SynDustry Fuse. Produce. Use.

Projects :: Syndustry - iGEM Marburg 2016

Collaboration connecting Theory and Experiment

This year our iGEM team established a transatlantic collaboration with the iGEM team 2016 from Lethbridge, Canada. Our joined attempt was to determine the evolutionary stability of kill switches from both, theoretical and experimental side. While we were contributing the theoretical modeling part, our colleagues in Canada worked on the experimental evidence of our drylab predictions. We worked on suitable experiment design for their hands-on part together. To help them out we had also the necessary genes for the MazF kill switch synthesized and shipped. Figures 1 and 2 show experimental work with the BNU China 2014 kill switch: Before applying UV light, the kill switch works and kill the cells reliably (figure 1). However, after application of UV light that mutates the cells, the kill switch is destroyed and genetically modified cells survive the escape into wild life conditions (figure 2). This emphasizes the danger of evolutionary unstable kill switches. Further details on their procedure can be found on their wiki.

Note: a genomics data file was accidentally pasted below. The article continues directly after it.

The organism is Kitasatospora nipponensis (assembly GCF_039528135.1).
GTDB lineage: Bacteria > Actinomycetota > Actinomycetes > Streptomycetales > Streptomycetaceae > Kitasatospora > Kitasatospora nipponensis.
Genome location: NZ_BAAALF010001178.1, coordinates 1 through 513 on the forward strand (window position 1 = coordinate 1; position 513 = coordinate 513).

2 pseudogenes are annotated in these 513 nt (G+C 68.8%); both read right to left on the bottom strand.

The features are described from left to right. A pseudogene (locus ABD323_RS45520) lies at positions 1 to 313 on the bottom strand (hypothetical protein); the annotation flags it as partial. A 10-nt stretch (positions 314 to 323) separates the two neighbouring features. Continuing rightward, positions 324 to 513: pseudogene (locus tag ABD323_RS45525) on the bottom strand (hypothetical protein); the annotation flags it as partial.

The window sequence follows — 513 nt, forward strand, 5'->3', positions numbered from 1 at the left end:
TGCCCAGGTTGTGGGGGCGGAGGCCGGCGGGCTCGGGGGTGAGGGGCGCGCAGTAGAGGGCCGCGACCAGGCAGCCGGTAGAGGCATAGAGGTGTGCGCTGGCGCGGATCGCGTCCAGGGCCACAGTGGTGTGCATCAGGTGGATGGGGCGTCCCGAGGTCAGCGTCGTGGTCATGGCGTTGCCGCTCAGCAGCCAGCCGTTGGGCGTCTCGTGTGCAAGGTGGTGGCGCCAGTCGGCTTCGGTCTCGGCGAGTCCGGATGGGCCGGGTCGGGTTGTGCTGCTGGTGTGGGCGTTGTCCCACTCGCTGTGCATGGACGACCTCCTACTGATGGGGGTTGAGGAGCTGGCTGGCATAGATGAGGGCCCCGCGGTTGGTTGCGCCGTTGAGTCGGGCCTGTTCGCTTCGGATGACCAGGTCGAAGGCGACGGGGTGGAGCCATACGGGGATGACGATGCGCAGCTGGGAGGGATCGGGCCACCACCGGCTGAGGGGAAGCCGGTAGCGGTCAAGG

Figure 1
Figure 1. Cell cultures with implemented BNU China 2014 kill switch before exposure to UV light. The working kill switch ensures cell death once released into wild life conditions.
Figure 1
Figure 2. Cell cultures with implemented BNU China 2014 kill switch after exposure to UV light. The kill switch has been destroyed through mutations and cells survive release into wild life conditions.